Summers Past

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Summers past

The sickly smell of barley sugar

Mingled with the smell of coach,

That unmistakable hum of upholstery

That squeezed my tummy muscles,

Opening and closing like a fist.

Later, mothers and grandmothers

Brought out apples,

Their rotting sweetness adding

To the overall redolence.

The outbound journey always took so long,

Children’s expectant faces

Stuck to every window,

Wishing they would be there soon.

And we did arrive,

Eventually.

First there was the view from the front of the coach,

Cruising downhill on a street flanked

By hotels and boarding houses,

At the bottom, the sea, grey and choppy,

Veiled by a curtain of British summer rain.

Parked up on the sea front,

We bounced down the giant steps,

Onto the pavement strewn with sand,

Pestering for money to spend at the shop,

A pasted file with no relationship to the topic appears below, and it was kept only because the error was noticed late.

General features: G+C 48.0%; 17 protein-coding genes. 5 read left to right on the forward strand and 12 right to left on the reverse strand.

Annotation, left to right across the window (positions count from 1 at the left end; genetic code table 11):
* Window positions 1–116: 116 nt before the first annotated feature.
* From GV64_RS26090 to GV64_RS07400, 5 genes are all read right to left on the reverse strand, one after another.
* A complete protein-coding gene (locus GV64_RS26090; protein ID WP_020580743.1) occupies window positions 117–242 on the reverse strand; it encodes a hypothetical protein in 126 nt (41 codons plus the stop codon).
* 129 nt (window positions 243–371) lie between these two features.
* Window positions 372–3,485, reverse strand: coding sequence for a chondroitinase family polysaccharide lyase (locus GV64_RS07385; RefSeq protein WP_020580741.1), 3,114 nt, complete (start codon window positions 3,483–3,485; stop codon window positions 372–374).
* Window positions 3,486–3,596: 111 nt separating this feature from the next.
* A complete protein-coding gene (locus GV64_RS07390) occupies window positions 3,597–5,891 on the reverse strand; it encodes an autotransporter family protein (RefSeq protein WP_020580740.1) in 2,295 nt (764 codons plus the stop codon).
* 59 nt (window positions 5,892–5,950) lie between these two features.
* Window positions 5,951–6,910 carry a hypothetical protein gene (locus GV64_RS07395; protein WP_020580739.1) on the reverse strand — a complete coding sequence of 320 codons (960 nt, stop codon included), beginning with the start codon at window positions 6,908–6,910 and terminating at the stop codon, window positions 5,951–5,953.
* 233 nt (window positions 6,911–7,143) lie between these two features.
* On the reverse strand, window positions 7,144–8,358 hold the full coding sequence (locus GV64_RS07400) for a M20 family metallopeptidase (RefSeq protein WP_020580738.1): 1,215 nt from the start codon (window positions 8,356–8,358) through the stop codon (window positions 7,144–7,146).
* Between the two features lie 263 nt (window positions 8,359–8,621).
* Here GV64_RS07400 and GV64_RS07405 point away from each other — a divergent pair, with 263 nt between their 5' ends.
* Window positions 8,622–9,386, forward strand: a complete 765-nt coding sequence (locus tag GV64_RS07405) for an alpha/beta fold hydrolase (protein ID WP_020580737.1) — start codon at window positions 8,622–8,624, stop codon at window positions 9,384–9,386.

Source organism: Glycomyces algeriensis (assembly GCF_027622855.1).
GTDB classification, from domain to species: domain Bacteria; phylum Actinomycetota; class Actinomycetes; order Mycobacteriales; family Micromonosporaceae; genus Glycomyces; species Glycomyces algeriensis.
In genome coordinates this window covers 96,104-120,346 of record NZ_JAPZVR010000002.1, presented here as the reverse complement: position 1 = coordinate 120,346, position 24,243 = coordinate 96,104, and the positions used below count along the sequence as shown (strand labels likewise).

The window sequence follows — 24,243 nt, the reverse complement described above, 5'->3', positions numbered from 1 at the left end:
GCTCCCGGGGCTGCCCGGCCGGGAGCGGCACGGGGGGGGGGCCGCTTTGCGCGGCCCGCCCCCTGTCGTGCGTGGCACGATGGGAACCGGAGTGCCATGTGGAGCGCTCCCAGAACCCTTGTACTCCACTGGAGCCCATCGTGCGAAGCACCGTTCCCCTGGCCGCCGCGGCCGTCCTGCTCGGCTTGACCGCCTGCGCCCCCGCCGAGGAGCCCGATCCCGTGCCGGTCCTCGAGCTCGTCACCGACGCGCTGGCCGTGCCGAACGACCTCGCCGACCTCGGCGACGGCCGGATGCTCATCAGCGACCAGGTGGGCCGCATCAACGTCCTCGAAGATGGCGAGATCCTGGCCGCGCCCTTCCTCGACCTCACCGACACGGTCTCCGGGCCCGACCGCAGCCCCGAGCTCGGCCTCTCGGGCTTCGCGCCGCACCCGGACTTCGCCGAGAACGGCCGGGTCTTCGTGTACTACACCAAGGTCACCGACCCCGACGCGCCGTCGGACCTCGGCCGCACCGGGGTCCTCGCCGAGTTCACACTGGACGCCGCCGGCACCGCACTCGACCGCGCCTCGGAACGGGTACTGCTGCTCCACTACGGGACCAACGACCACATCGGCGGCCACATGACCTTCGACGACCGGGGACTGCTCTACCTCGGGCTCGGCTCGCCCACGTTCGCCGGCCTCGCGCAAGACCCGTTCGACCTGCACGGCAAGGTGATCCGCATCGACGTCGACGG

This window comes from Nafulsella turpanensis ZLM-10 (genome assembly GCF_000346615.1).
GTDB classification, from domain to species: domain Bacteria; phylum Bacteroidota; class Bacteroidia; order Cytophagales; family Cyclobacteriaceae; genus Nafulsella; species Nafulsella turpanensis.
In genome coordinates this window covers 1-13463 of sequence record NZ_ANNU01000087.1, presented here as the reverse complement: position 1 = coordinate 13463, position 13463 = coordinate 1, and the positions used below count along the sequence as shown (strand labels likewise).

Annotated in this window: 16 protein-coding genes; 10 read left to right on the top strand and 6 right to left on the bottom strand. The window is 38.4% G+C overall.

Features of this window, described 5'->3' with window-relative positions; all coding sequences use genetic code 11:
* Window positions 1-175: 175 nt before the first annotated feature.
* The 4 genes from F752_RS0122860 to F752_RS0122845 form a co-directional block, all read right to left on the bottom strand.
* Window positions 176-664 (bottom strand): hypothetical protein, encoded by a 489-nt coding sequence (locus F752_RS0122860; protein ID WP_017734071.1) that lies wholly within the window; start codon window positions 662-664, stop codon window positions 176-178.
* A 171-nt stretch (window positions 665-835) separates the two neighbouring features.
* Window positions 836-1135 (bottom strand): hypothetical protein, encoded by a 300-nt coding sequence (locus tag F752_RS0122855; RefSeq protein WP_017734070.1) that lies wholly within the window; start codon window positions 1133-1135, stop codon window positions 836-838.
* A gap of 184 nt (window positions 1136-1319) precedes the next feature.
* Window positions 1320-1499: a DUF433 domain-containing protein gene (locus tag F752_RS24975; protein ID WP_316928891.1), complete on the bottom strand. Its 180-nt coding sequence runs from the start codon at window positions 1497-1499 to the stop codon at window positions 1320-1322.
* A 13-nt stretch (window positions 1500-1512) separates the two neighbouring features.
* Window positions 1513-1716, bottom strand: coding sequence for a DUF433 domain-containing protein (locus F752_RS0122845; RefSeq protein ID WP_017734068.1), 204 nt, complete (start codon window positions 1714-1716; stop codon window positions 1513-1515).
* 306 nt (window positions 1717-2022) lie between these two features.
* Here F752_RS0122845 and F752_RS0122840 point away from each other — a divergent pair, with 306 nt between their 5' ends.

For a bucket and spade,

Or a stick with multicoloured plastic sails,

Don Quixote’s elusive windmill

Spinning and fluttering in the Bognor breeze.

Torn between following the fragrance of fish and chips

Or the scent of sand and salt water,

We followed Nan to the beach,

Picked our way through sand castles and windbreaks,

Women wriggling in and out of swimsuits

Under kaleidoscopic towels,

Beach balls and barking dogs,

To a spot she identified as ours,

To while away a few hours

Of low denier drizzle –

We were going to get wet anyway,

Why worry about a bit of rain

When you’re paddling in the sea?

After soggy, gritty egg and cress sandwiches,

And crisps with a twist of salt,

It was off to the arcades,

To the penny falls,

The laughing policeman

And bingo for Nan.

It was over too soon.

Back on the coach,

Bleary-eyed and briny-mouthed,

Heads nodding and swaying

With the washing of waves,

The journey back took no time at all

And the day became a memory

Until next summer.

© Kim M. Russell, 2015

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